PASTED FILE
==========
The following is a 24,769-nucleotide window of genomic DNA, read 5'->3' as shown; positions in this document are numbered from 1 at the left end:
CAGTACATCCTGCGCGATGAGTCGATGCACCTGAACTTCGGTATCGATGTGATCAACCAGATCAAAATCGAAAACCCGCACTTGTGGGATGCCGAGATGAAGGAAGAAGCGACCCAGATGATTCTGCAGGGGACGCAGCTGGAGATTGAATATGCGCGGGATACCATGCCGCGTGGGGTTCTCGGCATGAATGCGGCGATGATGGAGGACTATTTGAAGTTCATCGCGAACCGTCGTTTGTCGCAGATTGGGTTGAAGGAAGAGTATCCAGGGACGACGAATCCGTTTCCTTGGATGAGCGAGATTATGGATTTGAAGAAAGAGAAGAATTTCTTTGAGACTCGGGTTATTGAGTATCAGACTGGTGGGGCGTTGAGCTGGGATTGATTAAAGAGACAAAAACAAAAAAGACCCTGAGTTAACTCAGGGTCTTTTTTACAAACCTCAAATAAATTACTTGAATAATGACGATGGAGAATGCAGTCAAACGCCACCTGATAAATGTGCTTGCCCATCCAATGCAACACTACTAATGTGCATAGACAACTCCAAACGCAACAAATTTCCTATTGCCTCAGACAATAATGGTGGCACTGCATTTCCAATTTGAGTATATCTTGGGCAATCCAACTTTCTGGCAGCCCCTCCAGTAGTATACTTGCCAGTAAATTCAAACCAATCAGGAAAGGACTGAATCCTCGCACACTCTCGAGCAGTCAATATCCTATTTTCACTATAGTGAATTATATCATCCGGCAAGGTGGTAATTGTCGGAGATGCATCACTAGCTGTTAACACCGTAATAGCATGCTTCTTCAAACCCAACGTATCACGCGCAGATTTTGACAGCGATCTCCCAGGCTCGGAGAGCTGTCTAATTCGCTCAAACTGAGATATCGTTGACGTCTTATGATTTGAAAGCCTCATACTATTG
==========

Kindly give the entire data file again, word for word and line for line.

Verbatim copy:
The following is a 24,769-nucleotide window of genomic DNA, read 5'->3' as shown; positions in this document are numbered from 1 at the left end:
CAGTACATCCTGCGCGATGAGTCGATGCACCTGAACTTCGGTATCGATGTGATCAACCAGATCAAAATCGAAAACCCGCACTTGTGGGATGCCGAGATGAAGGAAGAAGCGACCCAGATGATTCTGCAGGGGACGCAGCTGGAGATTGAATATGCGCGGGATACCATGCCGCGTGGGGTTCTCGGCATGAATGCGGCGATGATGGAGGACTATTTGAAGTTCATCGCGAACCGTCGTTTGTCGCAGATTGGGTTGAAGGAAGAGTATCCAGGGACGACGAATCCGTTTCCTTGGATGAGCGAGATTATGGATTTGAAGAAAGAGAAGAATTTCTTTGAGACTCGGGTTATTGAGTATCAGACTGGTGGGGCGTTGAGCTGGGATTGATTAAAGAGACAAAAACAAAAAAGACCCTGAGTTAACTCAGGGTCTTTTTTACAAACCTCAAATAAATTACTTGAATAATGACGATGGAGAATGCAGTCAAACGCCACCTGATAAATGTGCTTGCCCATCCAATGCAACACTACTAATGTGCATAGACAACTCCAAACGCAACAAATTTCCTATTGCCTCAGACAATAATGGTGGCACTGCATTTCCAATTTGAGTATATCTTGGGCAATCCAACTTTCTGGCAGCCCCTCCAGTAGTATACTTGCCAGTAAATTCAAACCAATCAGGAAAGGACTGAATCCTCGCACACTCTCGAGCAGTCAATATCCTATTTTCACTATAGTGAATTATATCATCCGGCAAGGTGGTAATTGTCGGAGATGCATCACTAGCTGTTAACACCGTAATAGCATGCTTCTTCAAACCCAACGTATCACGCGCAGATTTTGACAGCGATCTCCCAGGCTCGGAGAGCTGTCTAATTCGCTCAAACTGAGATATCGTTGACGTCTTATGATTTGAAAGCCTCATACTATTG